I love the way the shape of the beehives in the background echoes the shape of the stones in the foreground—very calming and pastoral. Thanks, Herb, for sending in a great photo.
I am announcing a new project here at Honey Bee Suite, a collaboration with Bill Reynolds of Minnesota. Credit the idea to Bill. He mentioned that many beekeepers don’t know what their bees are foraging on simply because they can’t identify the plants. So he thought it would be useful to link the list of honey bee-friendly plants to actual photos of those plants in bloom.
I haven’t worked out all the details yet, but basically we’re going to try to collect photographs of bee-pollinated plants from all over North America and post them, cross-referenced with name, location, bloom time, and type of bee seen on them.
We’re going to need help from all corners of North America to get this done, so if you like to take pictures, please consider getting involved.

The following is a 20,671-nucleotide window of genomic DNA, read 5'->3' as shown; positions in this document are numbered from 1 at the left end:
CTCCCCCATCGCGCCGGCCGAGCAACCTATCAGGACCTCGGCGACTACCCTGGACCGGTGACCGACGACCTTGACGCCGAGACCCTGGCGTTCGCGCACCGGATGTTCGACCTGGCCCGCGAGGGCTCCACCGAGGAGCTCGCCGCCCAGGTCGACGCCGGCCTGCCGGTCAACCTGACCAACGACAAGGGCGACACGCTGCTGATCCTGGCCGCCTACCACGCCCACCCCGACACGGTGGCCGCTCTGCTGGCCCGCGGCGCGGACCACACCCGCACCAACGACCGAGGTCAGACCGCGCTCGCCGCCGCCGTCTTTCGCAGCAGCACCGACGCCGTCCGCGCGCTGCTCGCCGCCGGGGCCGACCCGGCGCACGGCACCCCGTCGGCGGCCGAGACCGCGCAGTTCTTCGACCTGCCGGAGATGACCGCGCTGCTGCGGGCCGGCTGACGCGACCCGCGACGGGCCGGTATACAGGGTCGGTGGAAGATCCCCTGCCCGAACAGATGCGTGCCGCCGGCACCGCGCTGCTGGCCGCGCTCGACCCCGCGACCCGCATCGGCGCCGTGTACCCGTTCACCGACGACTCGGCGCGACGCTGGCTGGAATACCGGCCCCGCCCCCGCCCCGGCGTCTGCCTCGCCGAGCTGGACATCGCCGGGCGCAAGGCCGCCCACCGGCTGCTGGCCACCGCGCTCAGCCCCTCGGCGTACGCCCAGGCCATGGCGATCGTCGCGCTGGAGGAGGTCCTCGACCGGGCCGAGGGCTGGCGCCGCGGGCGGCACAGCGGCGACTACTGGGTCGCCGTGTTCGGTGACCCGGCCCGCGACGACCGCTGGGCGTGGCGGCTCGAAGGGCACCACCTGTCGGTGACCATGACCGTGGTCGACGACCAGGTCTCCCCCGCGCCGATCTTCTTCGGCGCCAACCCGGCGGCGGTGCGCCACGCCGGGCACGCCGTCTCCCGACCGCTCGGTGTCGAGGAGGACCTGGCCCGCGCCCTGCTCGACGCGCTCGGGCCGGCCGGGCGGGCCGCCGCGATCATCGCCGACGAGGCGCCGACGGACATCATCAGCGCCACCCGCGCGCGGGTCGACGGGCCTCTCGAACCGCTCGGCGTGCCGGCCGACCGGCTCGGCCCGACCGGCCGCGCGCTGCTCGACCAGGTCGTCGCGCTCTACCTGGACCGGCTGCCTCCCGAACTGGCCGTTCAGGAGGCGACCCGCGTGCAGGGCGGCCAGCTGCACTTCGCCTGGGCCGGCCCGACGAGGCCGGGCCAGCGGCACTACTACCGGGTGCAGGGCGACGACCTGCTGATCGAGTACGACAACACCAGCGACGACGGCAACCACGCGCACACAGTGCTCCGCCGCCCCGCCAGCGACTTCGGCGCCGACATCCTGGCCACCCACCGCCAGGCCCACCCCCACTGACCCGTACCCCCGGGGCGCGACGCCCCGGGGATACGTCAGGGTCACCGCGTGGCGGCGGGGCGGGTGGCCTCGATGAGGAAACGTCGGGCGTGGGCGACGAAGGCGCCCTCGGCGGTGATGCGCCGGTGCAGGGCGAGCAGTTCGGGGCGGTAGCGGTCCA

I will post them as they come in, so it will be a work in progress throughout the coming year. We think that the flower is the most important part to capture. If you can photograph a flower and forager together, all the better. Don’t worry about plant identification. If you’re unsure, just say so and we’ll figure it out.
If we get multiples of the same plant we will either pick one or have a vote to determine your favorite. You can watermark your photos with your name or just tell me how you want your name to appear and I will do it for you. How I arrange the photos will depend on how much response we get.
So, if you want to send a flower photo—or if you haven’t yet sent a hive photo—please e-mail them to me. My e-mail (altered to reduce spam) is: rusty[at]honeybeesuite[dot]com.
Spring is just around the corner, especially in the south, so get your camera ready. To get things rolling, Bill sent the following picture of a honey bee on milkweed. Can’t wait to see what you find!
I am finding it hard to get motivated to post anything after last week’s wholesale theft of a photo I posted here. The photo of a honey bee secreting wax from her wax glands was the work of one of my regular readers and is truly awesome. The trouble started like this: